Respondent Service contends that this court is without jurisdiction to entertain this proceeding as it is assertedly not one to review a final order of deportation. In this connection our attention is called to the fact that petitioner did not appeal to the Board from the order of deportation of March 10, 1961, and to the fact that the appeal which was taken to the Board was of limited scope.
We agree. Petitioner did not pursue his administrative remedy by appealing to the Board from the order of deportation entered on March 10, 1961. The only appeal taken to the Board was that of May 12, 1961. This appeal was from the order of May 5, 1961, denying a motion for reconsideration of the order of deportation and an application for suspension of deportation. While certain recitals in the notice of appeal dated May 12, 1961 purportedly draw into question the order of March 10, 1961, the appeal was untimely for any such purpose.2
By reason of petitioner's failure to exhaust his administrative remedies the order of deportation entered March 10, 1961 is not subject to judicial review. Siaba-Fernandez v. Rosenberg, 9 Cir., 302 F.2d 139, 141.
The actions of the special inquiry officer in denying the second motion for reconsideration, and in denying the application for suspension of deportation, were properly brought before the Board on appeal.3 The Board's order of October 11, 1961 constitutes a disposition of those matters. But neither of these actions by the special inquiry officer constituted an order of deportation. It follows that the Board's order of October 11, 1961 does not constitute a final order of deportation.
Under section 106(a) of the Act, 8 U.S.C. § 1105a as added by section 5(a) of Public Law 87-301, 75 Stat. 651, jurisdiction is conferred upon this court to review "* * * all final orders of deportation * * *." We have recently held that, as so limited by statute, this court does not have jurisdiction to review an order of the Board denying a motion made before it to reopen a deportation proceeding in which a deportation order has previously been entered and has become final.4 It follows that we do not have jurisdiction to review a Board order dismissing an appeal from an order of a special inquiry officer denying a motion for reconsideration of a final order of deportation.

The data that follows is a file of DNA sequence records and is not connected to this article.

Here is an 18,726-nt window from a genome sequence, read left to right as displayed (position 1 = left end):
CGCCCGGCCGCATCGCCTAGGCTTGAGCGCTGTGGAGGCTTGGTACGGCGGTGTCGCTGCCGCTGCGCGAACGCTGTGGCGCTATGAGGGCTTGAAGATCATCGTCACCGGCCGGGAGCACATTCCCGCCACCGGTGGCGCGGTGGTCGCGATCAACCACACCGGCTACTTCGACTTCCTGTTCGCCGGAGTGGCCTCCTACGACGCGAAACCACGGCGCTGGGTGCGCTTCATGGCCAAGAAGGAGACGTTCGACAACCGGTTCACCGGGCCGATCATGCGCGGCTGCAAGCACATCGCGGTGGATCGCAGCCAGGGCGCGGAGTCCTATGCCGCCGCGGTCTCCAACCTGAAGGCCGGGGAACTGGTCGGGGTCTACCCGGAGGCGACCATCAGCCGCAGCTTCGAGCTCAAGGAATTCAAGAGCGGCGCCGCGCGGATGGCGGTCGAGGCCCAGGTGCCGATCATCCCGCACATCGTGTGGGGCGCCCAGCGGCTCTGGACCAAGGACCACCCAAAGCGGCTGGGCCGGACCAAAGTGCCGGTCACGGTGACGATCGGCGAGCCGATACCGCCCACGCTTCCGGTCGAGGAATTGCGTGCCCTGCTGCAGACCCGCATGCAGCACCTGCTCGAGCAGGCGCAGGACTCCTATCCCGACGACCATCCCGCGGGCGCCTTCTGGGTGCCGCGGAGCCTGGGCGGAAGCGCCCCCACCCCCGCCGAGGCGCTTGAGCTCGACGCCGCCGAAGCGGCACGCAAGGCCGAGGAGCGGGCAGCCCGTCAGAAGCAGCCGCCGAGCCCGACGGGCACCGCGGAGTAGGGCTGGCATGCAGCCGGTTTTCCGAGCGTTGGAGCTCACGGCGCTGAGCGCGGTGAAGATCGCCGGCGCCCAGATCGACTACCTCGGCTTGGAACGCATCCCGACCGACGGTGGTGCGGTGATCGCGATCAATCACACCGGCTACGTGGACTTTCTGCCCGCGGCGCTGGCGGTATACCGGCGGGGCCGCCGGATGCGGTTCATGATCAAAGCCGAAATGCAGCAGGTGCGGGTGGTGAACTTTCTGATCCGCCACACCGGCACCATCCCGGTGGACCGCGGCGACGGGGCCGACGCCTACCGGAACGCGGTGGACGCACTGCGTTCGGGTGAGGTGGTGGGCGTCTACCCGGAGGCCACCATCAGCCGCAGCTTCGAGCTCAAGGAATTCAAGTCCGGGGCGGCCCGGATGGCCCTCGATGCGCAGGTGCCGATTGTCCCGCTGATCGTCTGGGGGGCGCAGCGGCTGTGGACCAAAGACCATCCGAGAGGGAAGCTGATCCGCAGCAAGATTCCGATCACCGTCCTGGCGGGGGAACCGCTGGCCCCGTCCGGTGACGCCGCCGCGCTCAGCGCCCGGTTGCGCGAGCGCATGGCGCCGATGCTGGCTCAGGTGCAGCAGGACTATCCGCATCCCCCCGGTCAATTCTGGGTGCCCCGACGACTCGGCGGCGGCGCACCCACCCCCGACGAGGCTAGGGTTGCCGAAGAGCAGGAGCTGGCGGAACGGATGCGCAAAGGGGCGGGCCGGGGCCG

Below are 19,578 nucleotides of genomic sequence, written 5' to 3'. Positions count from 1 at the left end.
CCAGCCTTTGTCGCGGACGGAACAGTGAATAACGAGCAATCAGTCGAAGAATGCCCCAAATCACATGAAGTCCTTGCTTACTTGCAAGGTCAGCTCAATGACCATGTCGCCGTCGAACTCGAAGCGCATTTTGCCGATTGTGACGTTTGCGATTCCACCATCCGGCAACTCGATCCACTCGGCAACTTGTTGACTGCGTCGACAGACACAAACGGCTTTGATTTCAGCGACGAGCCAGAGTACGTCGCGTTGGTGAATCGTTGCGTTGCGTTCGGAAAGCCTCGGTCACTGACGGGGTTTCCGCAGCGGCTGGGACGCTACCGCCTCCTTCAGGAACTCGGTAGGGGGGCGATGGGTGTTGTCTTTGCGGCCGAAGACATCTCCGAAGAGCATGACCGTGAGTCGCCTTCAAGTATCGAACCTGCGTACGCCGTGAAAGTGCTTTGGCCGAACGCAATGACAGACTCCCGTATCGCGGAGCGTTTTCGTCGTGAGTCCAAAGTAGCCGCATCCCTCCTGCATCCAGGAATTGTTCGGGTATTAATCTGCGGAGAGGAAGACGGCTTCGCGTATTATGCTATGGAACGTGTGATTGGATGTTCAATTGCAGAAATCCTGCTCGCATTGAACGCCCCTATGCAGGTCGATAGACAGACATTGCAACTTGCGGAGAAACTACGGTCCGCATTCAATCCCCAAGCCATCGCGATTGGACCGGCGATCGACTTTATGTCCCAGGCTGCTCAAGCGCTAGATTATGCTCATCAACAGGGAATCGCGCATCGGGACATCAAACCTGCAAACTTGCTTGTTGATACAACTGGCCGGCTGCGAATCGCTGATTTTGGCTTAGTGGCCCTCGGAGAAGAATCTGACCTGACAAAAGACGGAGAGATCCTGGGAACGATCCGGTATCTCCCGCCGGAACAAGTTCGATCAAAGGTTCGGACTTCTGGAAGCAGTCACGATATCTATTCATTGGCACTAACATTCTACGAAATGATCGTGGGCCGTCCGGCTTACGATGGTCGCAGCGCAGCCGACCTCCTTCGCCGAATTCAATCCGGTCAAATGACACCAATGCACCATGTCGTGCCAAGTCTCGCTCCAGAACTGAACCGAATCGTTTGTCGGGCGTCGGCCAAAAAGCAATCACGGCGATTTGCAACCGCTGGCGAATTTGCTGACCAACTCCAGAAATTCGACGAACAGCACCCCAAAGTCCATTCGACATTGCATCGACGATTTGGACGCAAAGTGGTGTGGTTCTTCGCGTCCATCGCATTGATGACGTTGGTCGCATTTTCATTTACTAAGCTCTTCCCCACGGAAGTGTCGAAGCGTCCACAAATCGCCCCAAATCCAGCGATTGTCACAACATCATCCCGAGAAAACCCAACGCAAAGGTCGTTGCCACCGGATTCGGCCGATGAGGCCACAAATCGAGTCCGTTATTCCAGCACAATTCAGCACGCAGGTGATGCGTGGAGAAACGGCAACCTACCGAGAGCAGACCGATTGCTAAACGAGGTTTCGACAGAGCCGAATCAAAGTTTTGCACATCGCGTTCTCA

What is said above with regard to the motion for reconsideration is true also concerning the application for suspension of deportation. Gallegos v. Immigration and Naturalization Service, 9 Cir., 310 F.2d 688.
It is ordered that this matter be retransferred to the District Court for the Southern District of California, Central Division.
Plaintiff invoked the Declaratory Judgments Act, 28 U.S.C. § 2201, and certain provisions of the Administrative Procedure Act, 5 U.S.C. § 1001 et seq
See 8 U.S.C. § 1282(f-h)
Title 8, Code of Federal Regulations, § 242.21(c) provides:
"(c) Time for taking appeal. An appeal shall be taken within ten days after the mailing of a written decision or of a typewritten copy of an oral decision or the service of a summary decision on Form I-38 or I-39."
A special inquiry officer has authority to entertain a motion to reopen or reconsider. 8 C.F.R. § 8.1. His decision thereon may be appealed to the Board. 8 C.F.R. §§ 6.1(b) (2), 8.11(e)
Gallegos v. Immigration and Naturalization Service, 9 Cir., 310 F.2d 688; Giova v. Rosenberg, 9 Cir., 308 F.2d 347. See, also, Arreche-Barcelona v. Immigration and Naturalization Service, 9 Cir., 310 F.2d 690; Holz v. Immigration and Naturalization Service, 9 Cir., 309 F.2d 452; Mai Kai Fong v. Immigration and Naturalization Service, 9 Cir., 305 F.2d 239. Cf. Fong v. Immigration and Naturalization Service, 9 Cir., 308 F.2d 191